Greenspan then points out that there “was a pronounced fall from 2000 to 2005 in both global real long-term interest rates and nominal long-term rates, which indicated that global saving intentions, of necessity, had chronically exceeded global intentions to invest.  Yet the ex post global saving – investment rate in 2007, overall, was only modestly higher than in 1999, suggesting that the uptrend in the saving intentions of developing economies tempered declining investment intentions in the developed world.  This statement is the most interesting and important statement in all of Greenspan’s testimony.  Why had and has the developed world reduced its rate of investment?  Why has investment not grown since 1999?

Has the rate of investment in the developed world stagnated because we have run out of businesses and ideas?  No, since 2000 we have passed a number of laws and regulations that are killing innovation in the US. The incredible innovation of the 90s was based on technology start-up companies built on intellectual capital, financial capital, and human capital. All three of the pillars have been under attack since 2000. Our patent laws have been weakened reducing the value of intellectual capital. Sarbanes Oxley has made it impossible to go public reducing financial capital for start-ups and the FASB rules on stock options have made it harder to attract human capital to start-ups. If we want to create jobs, we need to have laws that encourage entrepreneurial start-ups. 

These issues are discussed in more detail in my book The Rise and Fall of the American Entrepreneur: How Little Known Laws and Regulations are Killing Innovationhttp://www.amazon.com/Decline-Fall-American-Entrepreneur-Regulations/dp/1439261369/ref=sr_1_1?ie=UTF8&s=books&qid=1262911287&sr=8-1

 

 This post is the Introduction to my book, which should be available on Amazon.com in December of 2009.

This book started as a project based on my observations.  I deal with technology start-up entrepreneurs everyday as a patent attorney.  I noticed a difference between the sort of projects my clients were undertaking since the technology downturn of 2000-2001 and the 90s.  Clients, in the 90s, would come into my office with plans to build businesses that were disruptive or revolutionary.  The technologies underlying these companies held the potential to completely redefine a market.  Some of these of these ideas would increase the available bandwidth by 10x for minimal costs or allow data searches that were 10-100x faster than existing technologies.  It was extremely exciting talking with these entrepreneurs.  Their energy was infectious and the potential implications of their work was mesmerizing.  The technology downturn of 2000-2001 forced a reevaluation of these aggressive business plans.  I expected that after a couple years of the technology market taking a breath, I would again be working with companies trying to change the world.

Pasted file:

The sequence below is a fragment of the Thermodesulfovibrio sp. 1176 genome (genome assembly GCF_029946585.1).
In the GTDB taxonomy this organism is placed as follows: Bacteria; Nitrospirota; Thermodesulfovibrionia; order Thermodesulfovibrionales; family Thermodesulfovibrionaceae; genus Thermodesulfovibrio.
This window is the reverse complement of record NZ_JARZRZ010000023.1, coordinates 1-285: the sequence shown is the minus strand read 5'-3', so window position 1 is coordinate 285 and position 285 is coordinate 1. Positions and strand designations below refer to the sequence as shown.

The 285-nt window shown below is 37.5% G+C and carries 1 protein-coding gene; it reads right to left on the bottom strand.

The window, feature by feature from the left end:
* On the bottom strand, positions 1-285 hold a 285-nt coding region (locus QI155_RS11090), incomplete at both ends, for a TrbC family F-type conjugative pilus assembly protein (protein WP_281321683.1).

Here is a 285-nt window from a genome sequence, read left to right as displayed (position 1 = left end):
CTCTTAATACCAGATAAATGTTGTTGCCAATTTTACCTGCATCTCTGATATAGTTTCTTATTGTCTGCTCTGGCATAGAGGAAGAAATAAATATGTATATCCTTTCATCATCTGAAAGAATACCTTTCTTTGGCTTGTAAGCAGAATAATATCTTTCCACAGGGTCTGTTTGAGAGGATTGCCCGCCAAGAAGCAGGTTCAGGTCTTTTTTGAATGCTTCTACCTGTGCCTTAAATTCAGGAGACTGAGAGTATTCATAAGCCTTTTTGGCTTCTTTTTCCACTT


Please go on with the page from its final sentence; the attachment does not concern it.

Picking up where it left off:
The Obama administration has released a white paper outlining a strategy to encourage innovation and thereby stimulate the economy, entitled “A Strategy for American Innovation: Driving Towards Sustainable Growth and Quality Jobs. ”  According to President Obama, “The United States led the world’s economies in the 20th century because we led the world in innovation.”  The first step in solving a problem is identifying the cause and the Obama administration has nailed it on the head.

 

Conservation Law of Innovation:

All innovations are combinations of existing/known elements.

Conservation of matter (and energy) means that you cannot create something from nothing.  As a result, all innovations must be a combination of existing or known elements.

Causality Law of Innovation:

Invention precedes production, production precedes consumption and discovery precedes invention.

 
Is Innovation the Key to Growing the U.S. Economy?

Traditional Explanation of Economic Growth

What causes economic growth?  One of the common explanations is consumer spending.  As a headline on Minnesota Public Radio’s website in October 30, 2008 stated “Consumer Spending Accounts for Two-Thirds of U.S. Economy.”  If consumer spending is such a big part of the economy, then all that is necessary to stimulate economic growth is to get consumers spending more.  The other one-third of the U.S. economy is government spending, so perhaps by having the government spend more money we can stimulate the economy.  The theory of spending causing economic growth is commonly associated with Keynesian economics. 

 

This podcast explains that the U.S. economy revolved around the housing market and easy credit in the last decade and that the U.S. failed to innovate.  Innovation is the key to economic growth and the only mechanism for increasing per capita income.  The podcast discusses the new field of “innovation economics.”  Traditional economics gives lip service innovation, but has not studied its causes and effects.